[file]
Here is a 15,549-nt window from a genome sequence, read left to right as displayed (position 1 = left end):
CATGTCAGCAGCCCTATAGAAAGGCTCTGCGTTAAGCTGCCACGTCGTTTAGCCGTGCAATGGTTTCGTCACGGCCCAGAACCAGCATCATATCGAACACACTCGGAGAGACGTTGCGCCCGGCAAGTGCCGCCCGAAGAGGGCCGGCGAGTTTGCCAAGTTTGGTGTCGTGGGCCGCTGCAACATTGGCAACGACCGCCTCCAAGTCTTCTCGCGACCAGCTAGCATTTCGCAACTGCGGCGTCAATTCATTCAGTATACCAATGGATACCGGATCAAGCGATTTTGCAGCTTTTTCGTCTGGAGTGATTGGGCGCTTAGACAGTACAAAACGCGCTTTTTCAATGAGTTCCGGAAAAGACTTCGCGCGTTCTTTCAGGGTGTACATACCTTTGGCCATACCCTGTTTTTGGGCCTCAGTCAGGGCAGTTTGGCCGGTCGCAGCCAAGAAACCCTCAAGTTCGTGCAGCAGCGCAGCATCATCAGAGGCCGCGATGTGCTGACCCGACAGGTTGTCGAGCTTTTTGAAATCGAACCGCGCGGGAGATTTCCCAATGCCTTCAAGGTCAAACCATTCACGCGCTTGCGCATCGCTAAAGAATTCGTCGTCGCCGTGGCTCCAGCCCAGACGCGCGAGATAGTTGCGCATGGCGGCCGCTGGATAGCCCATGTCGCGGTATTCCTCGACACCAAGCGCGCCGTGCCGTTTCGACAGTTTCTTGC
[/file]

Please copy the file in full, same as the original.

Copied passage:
Here is a 15,549-nt window from a genome sequence, read left to right as displayed (position 1 = left end):
CATGTCAGCAGCCCTATAGAAAGGCTCTGCGTTAAGCTGCCACGTCGTTTAGCCGTGCAATGGTTTCGTCACGGCCCAGAACCAGCATCATATCGAACACACTCGGAGAGACGTTGCGCCCGGCAAGTGCCGCCCGAAGAGGGCCGGCGAGTTTGCCAAGTTTGGTGTCGTGGGCCGCTGCAACATTGGCAACGACCGCCTCCAAGTCTTCTCGCGACCAGCTAGCATTTCGCAACTGCGGCGTCAATTCATTCAGTATACCAATGGATACCGGATCAAGCGATTTTGCAGCTTTTTCGTCTGGAGTGATTGGGCGCTTAGACAGTACAAAACGCGCTTTTTCAATGAGTTCCGGAAAAGACTTCGCGCGTTCTTTCAGGGTGTACATACCTTTGGCCATACCCTGTTTTTGGGCCTCAGTCAGGGCAGTTTGGCCGGTCGCAGCCAAGAAACCCTCAAGTTCGTGCAGCAGCGCAGCATCATCAGAGGCCGCGATGTGCTGACCCGACAGGTTGTCGAGCTTTTTGAAATCGAACCGCGCGGGAGATTTCCCAATGCCTTCAAGGTCAAACCATTCACGCGCTTGCGCATCGCTAAAGAATTCGTCGTCGCCGTGGCTCCAGCCCAGACGCGCGAGATAGTTGCGCATGGCGGCCGCTGGATAGCCCATGTCGCGGTATTCCTCGACACCAAGCGCGCCGTGCCGTTTCGACAGTTTCTTGC